Probably the best and worst job I ever had was as a bellhop at the Driskill Hotel in Austin: smeared shit all over the suite walls, leftover blow on the nightstand, frequently being asked where the good pussy was at (while the inquirer inconspicuously had their shoes shined) and being tipped nothing for hard work or $100 on some trivial exchange. Every year Jerry Jeff Walker plays Austin for his birthday and the folks that came and stayed at the hotel for his party had fancy cowboy boots, high hair and DFW accents. I didn’t trust ‘em. Thus, I didn’t trust Jerry Jeff.
Jerry Jeff Walker comes from New York state. He got popular back in the early ’70s in the anti-Nashville climate of the “cosmic cowboys” of Austin. He beat Willie to the punch by recording a record his, and not Chet Atkins’, way in 1972, Jerry Jeff Walker. He also wrote “Mr. Bojangles,” that song you thought Bob Dylan wrote. I think that song is shit, so it doesn’t mean much to me, but after buying Viva Terlingua out of a buddy’s trunk and spinning it a couple times, Jerry Jeff has got a groove. It’s hard to get past the Jimmy Buffett vibe of “Sangria Wine” and the white-boy rock of “Get it Out,” but Walker’s “Gettin’ By,” “Wheel” and Guy Clark’s classic “Desperados” are legit, to me.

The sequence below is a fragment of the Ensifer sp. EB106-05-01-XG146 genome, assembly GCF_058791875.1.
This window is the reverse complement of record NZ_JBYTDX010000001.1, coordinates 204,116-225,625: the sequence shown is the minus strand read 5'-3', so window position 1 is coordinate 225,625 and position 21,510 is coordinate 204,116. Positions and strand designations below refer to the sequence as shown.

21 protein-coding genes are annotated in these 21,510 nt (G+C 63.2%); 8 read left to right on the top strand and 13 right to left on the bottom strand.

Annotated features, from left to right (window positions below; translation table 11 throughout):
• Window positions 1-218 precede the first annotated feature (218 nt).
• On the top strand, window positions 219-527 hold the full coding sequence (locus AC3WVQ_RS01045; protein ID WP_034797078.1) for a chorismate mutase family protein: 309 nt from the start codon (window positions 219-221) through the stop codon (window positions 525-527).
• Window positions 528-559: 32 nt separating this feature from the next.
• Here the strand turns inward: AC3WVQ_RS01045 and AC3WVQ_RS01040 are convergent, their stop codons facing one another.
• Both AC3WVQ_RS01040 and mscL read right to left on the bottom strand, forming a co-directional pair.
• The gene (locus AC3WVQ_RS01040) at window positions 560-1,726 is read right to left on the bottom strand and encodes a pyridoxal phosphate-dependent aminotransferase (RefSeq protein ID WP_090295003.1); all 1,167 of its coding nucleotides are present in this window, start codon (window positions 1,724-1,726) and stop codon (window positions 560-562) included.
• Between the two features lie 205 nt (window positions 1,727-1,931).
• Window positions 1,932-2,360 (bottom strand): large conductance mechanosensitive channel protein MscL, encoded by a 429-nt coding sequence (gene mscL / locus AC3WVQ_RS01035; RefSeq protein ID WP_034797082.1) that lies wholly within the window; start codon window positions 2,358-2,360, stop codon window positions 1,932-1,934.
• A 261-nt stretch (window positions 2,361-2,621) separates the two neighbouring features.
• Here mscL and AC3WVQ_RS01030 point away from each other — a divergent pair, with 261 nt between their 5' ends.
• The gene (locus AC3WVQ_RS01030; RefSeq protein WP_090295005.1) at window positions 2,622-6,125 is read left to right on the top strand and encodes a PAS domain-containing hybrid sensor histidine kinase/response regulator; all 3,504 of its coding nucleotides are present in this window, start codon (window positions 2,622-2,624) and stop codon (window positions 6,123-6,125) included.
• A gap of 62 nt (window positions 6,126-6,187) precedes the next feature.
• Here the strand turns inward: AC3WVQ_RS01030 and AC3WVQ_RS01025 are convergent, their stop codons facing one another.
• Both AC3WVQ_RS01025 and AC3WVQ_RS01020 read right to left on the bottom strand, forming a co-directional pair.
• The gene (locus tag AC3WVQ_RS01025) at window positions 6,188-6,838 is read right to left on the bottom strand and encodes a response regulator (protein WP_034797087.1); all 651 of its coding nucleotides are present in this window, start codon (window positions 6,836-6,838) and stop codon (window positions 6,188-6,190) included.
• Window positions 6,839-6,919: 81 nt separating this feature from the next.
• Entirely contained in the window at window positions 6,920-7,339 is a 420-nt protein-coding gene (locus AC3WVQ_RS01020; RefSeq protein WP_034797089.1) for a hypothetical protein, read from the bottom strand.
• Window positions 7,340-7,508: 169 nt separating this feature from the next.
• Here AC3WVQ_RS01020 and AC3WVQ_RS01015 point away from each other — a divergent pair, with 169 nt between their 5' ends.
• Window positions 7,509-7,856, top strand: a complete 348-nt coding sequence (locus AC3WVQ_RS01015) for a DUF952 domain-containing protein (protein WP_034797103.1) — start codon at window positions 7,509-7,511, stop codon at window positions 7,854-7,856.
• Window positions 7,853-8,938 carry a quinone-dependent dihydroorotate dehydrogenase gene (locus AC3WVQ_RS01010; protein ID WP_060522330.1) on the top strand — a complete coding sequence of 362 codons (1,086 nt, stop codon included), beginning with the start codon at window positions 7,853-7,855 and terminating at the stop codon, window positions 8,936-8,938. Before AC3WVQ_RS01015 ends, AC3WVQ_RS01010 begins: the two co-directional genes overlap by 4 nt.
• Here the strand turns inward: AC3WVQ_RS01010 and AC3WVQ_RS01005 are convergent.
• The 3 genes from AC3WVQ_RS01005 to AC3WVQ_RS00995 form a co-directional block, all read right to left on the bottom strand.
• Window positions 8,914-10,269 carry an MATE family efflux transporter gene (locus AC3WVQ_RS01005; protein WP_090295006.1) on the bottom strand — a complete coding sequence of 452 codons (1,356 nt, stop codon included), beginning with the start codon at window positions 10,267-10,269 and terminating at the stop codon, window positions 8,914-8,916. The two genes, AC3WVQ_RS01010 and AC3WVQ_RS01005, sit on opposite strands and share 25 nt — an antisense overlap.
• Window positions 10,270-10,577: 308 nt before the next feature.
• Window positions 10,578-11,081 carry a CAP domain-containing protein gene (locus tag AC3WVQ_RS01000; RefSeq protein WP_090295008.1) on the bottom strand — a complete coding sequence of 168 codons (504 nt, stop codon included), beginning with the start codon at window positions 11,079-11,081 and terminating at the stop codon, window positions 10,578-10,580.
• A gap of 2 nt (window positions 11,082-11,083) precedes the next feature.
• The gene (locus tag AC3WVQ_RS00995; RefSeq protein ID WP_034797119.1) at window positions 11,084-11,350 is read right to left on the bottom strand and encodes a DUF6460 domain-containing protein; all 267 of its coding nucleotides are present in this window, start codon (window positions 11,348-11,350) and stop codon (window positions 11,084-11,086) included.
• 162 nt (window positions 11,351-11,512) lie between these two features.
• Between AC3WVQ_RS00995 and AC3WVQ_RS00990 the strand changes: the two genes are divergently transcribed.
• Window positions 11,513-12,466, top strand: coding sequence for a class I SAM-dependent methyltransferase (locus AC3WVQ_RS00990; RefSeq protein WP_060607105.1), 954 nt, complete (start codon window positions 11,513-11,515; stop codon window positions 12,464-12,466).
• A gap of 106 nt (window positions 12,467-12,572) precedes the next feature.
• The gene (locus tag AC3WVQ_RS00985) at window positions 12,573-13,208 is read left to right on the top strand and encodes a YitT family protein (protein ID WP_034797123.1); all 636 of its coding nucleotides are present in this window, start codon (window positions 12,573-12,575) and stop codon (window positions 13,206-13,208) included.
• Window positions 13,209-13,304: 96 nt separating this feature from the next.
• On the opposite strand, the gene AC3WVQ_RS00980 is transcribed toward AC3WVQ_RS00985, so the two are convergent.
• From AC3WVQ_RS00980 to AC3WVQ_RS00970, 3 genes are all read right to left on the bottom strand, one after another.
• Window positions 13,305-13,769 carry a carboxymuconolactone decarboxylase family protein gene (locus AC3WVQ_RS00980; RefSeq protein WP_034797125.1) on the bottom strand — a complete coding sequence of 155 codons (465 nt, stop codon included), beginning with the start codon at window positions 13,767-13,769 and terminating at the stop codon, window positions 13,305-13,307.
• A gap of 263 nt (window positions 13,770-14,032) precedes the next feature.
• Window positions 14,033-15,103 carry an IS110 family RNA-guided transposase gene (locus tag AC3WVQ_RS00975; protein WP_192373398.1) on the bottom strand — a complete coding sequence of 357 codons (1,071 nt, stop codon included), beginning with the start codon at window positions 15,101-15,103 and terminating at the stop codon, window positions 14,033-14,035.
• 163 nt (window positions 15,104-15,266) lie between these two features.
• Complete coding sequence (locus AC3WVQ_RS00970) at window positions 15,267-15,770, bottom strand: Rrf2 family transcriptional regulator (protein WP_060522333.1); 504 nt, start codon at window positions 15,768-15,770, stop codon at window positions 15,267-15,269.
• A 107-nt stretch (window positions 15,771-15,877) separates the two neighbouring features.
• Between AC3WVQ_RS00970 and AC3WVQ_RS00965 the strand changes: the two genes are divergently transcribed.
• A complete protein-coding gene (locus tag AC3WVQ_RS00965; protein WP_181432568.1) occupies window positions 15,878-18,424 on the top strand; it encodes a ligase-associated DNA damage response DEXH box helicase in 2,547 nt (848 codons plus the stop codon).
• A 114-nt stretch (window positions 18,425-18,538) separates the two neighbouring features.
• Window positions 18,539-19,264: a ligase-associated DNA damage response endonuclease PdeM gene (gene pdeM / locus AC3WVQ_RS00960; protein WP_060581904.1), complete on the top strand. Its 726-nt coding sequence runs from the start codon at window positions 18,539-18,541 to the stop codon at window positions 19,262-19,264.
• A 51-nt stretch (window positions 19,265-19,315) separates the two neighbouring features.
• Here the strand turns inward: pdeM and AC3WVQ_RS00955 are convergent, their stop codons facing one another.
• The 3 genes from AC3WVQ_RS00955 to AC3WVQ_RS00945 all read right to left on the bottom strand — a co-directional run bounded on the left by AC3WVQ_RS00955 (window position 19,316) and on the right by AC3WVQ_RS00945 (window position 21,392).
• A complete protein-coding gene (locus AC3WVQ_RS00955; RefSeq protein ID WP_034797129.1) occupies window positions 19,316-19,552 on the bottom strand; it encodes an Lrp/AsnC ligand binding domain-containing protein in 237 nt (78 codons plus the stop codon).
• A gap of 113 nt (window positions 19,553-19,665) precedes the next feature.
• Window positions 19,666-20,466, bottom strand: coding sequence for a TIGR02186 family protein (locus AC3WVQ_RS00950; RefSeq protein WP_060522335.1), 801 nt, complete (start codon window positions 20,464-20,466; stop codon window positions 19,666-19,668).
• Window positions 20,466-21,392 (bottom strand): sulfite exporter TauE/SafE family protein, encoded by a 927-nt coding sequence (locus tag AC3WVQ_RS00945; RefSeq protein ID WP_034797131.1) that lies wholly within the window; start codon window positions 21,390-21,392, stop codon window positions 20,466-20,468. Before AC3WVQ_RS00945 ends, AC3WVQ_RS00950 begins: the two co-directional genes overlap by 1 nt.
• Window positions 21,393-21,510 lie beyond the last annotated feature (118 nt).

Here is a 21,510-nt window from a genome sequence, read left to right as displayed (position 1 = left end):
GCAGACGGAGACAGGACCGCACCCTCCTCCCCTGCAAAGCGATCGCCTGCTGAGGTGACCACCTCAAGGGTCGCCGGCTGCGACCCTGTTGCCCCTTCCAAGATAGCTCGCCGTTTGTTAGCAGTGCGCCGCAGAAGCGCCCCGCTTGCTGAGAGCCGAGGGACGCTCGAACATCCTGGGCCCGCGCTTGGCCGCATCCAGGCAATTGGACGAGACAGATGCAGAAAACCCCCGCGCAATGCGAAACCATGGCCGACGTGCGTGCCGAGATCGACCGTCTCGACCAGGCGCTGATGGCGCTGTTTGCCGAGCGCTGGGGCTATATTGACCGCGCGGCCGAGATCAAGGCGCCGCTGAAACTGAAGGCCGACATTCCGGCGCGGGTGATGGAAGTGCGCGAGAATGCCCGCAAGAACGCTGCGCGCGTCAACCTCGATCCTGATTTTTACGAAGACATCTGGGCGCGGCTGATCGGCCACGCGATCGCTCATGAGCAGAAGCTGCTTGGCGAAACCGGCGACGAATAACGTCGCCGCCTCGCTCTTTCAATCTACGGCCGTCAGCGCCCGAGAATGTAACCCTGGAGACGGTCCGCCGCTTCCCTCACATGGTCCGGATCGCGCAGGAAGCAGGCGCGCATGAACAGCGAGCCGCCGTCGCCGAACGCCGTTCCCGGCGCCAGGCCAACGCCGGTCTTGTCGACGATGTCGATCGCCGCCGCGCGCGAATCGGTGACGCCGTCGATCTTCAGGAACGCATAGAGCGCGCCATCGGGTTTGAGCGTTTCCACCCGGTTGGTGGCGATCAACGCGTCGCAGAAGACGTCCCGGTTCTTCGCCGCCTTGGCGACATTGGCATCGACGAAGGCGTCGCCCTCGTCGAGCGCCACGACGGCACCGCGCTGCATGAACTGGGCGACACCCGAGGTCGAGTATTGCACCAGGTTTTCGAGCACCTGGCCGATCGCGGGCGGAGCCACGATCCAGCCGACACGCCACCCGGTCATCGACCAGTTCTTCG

One of the great cons of being a public figure, an artist or what have you, is that you often get categorized by your fans. Dave Matthews’ Under the Table and Dreaming isn’t the worst shit ever made and Bob Marley, Lynyrd Skynyrd and the fedora are wonderful in context, despite their current fans’ existence proving the contrary. The fact of the matter is, when Mother and Daddy were putting these aforementioned West Campus hippies through UT, the then-kids were going to shows where Walker would show up pissed on Brandy Alexanders screaming, “You ain’t got no beer. You ain’t got no cocaine. You ain’t got no pussy. You ain’t got anything I want,” till his band walked out of the gig, in which case he would play by himself all night long.
Those fans were in Austin when it was worth a damn. He wrote tunes when they were worth a damn. Walker was a singer when they were worth a damn. Not a great one, but an emotionalist. It would be easy to write him off as a has-been, folkie-redneck, and he may play like it. His shows may have weathered and eroded into an aural equivalent of a Panama hat, Hawaiian shirt and single of “Cheeseburger in Paradise,” or the son of a bitch may still have it. And he did, once, do it as well as the best. He danced with that sweet devil called rock ‘n’ roll in the pale moonlight. He ate her out in the back of a ’72 Cadillac and she loved it. She cried for more. She cried “JERRY JEFF!”
9pm Fri-Sat, April 4-5
1281 Gruene (New Braunfels)
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